10. I wouldn't get in the habit of putting magazines in pouches if they aren't full. I learned that mistake the hard way once.
  11. Troupe, Thank you for taking the time to post this...very helpful. I am somewhat familiar with Clark Custom. Years ago a guy I shot with asked me to do some trigger work on his Clark Custom 1911. It was one of the nicest built 1911s I had ever seen, and I ended up not doing anything to it. Everything was perfect on the gun so I put it back together and gave the guy his gun back. After reading all the feedback on this thread, I think I'm going to see about getting the breech welded up. Thank you to everyone that helped me through this. Chris
  12. I appreciate this advice. Even though I'd never sell this 1911 because it is my first one, I don't like the idea of the plug coming loose. With tig welding, I'm not sure how the gunsmith is going smooth everything out. And I don't want him changing the hood to breech dimension. I have been struggling with this decision. If the gun didn't have sentimental value to me, I'd do this. This gun has put a lot of trophies on the wall (with some help from me), and I really want to keep it as original as possible. Plus this gun runs really well and I'm superstitious.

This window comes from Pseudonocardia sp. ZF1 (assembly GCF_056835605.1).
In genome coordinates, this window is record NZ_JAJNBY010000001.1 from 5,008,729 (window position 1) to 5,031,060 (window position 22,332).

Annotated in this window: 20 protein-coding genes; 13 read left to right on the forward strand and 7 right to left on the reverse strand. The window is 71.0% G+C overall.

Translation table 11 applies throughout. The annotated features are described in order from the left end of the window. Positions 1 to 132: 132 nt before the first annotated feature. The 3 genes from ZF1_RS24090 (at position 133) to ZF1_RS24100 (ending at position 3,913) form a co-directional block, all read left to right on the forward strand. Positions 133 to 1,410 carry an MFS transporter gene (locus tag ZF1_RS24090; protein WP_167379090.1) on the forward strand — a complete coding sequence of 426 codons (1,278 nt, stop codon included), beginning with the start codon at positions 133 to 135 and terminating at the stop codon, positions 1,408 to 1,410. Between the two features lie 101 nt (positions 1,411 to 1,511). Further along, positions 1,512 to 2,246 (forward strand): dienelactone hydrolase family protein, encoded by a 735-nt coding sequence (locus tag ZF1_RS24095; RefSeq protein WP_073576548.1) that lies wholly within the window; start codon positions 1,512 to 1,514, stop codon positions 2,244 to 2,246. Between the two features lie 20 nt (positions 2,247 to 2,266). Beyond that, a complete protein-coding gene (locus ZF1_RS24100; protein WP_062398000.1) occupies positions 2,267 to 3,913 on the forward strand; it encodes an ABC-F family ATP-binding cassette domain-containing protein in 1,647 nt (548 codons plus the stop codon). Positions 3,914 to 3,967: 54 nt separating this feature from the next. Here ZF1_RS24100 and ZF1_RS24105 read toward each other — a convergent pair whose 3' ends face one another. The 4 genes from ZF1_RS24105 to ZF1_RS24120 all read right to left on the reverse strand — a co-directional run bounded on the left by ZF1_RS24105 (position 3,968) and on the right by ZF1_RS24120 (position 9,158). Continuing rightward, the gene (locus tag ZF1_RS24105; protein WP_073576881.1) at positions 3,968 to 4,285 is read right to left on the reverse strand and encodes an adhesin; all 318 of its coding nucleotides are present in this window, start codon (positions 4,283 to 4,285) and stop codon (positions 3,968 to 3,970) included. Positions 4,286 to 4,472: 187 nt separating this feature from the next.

13. They offered to reimburse me for the repairs. I have not done this, but when I do, I will likely go with Clark Custom to have the breech drilled out and have them install a hardened steel plug. Initially I was told they could not make the repair. Then a couple of weeks later, I received an e-mail from Justin Clark indicating that he believed he could get it repair. He said he would have to see it first which I think is reasonable. The other option is to have it micro-tig welded. Option three is to send the gun back to Les Baer to have another slide fit to the gun. The gun I built is going to get left alone. I spent 16 days with Bob Marvel building that gun over a course of 5 months. It's not going anywhere. I'm not letting anyone touch that pistol. The damage is minor so I think I will just live with it for now.
  14. Winchester has finally made right on their promise to take the primers back and reimburse me. After a 4+ month ordeal of numerous e-mails and phone calls, they sent me a check in November. I greatly appreciate those that helped me through this process. Chris
  15. You would be horrified to learn how difficult it can be to stop an arterial bleed without the right equipment. A boresnake is really bad idea.